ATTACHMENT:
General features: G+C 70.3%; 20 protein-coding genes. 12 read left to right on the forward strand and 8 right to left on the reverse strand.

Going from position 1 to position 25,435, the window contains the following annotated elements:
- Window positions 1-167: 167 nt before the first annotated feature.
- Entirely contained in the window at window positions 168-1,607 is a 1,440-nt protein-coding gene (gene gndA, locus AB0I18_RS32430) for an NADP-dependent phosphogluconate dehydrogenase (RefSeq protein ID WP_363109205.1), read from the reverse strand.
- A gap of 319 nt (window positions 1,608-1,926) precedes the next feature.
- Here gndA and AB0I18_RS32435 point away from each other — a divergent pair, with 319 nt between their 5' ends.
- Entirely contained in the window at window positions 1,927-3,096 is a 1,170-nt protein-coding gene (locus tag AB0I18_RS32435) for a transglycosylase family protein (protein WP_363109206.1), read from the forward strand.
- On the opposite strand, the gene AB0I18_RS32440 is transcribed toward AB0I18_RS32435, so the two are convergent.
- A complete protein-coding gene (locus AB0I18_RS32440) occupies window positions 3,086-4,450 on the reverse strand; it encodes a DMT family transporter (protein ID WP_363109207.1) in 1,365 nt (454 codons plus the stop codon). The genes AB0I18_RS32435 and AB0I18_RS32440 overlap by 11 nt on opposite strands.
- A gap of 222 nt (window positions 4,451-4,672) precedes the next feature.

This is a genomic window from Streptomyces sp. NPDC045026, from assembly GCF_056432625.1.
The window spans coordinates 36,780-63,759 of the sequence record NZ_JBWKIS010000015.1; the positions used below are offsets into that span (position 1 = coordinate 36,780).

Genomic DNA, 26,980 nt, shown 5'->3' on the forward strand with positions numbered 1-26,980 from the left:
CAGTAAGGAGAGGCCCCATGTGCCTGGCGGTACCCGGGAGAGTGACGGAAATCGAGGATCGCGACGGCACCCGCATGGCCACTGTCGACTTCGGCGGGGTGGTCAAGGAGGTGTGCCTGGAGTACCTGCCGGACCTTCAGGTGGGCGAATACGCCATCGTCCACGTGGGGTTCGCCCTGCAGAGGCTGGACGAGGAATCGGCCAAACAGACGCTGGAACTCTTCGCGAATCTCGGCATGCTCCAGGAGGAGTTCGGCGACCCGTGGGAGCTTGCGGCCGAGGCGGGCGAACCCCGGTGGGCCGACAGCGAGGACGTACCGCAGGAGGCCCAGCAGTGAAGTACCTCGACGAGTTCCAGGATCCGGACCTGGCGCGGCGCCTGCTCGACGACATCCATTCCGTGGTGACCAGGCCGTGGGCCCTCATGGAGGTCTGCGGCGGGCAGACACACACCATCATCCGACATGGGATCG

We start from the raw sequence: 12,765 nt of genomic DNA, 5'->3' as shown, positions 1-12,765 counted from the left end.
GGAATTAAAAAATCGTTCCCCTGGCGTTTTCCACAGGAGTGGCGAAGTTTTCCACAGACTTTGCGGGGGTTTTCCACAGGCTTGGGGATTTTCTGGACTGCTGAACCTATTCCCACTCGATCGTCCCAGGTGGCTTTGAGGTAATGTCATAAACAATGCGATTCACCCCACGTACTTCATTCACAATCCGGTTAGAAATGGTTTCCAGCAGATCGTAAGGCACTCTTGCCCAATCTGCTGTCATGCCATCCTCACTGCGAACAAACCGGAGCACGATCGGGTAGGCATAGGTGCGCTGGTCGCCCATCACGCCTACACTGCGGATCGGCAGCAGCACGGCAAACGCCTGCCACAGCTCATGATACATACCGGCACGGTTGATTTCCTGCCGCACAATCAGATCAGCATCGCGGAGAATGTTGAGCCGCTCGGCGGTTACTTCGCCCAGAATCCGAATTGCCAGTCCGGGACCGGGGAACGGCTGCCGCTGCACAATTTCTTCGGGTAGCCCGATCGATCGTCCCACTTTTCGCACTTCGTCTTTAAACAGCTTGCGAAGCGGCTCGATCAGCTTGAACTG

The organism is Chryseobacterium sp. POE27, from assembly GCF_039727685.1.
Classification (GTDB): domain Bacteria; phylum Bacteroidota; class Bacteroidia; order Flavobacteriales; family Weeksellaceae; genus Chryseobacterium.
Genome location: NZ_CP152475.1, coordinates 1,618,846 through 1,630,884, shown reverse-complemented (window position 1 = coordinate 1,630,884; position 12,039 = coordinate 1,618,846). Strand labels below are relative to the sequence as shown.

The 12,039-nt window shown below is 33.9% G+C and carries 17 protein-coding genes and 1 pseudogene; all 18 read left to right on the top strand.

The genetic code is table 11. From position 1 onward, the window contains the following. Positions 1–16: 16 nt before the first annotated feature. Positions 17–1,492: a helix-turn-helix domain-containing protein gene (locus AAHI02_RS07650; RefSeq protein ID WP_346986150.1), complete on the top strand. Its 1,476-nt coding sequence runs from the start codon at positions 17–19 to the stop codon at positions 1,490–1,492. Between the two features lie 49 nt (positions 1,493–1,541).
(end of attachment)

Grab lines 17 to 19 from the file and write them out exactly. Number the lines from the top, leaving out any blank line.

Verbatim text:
The organism is Chryseobacterium sp. POE27, from assembly GCF_039727685.1.
Classification (GTDB): domain Bacteria; phylum Bacteroidota; class Bacteroidia; order Flavobacteriales; family Weeksellaceae; genus Chryseobacterium.
Genome location: NZ_CP152475.1, coordinates 1,618,846 through 1,630,884, shown reverse-complemented (window position 1 = coordinate 1,630,884; position 12,039 = coordinate 1,618,846). Strand labels below are relative to the sequence as shown.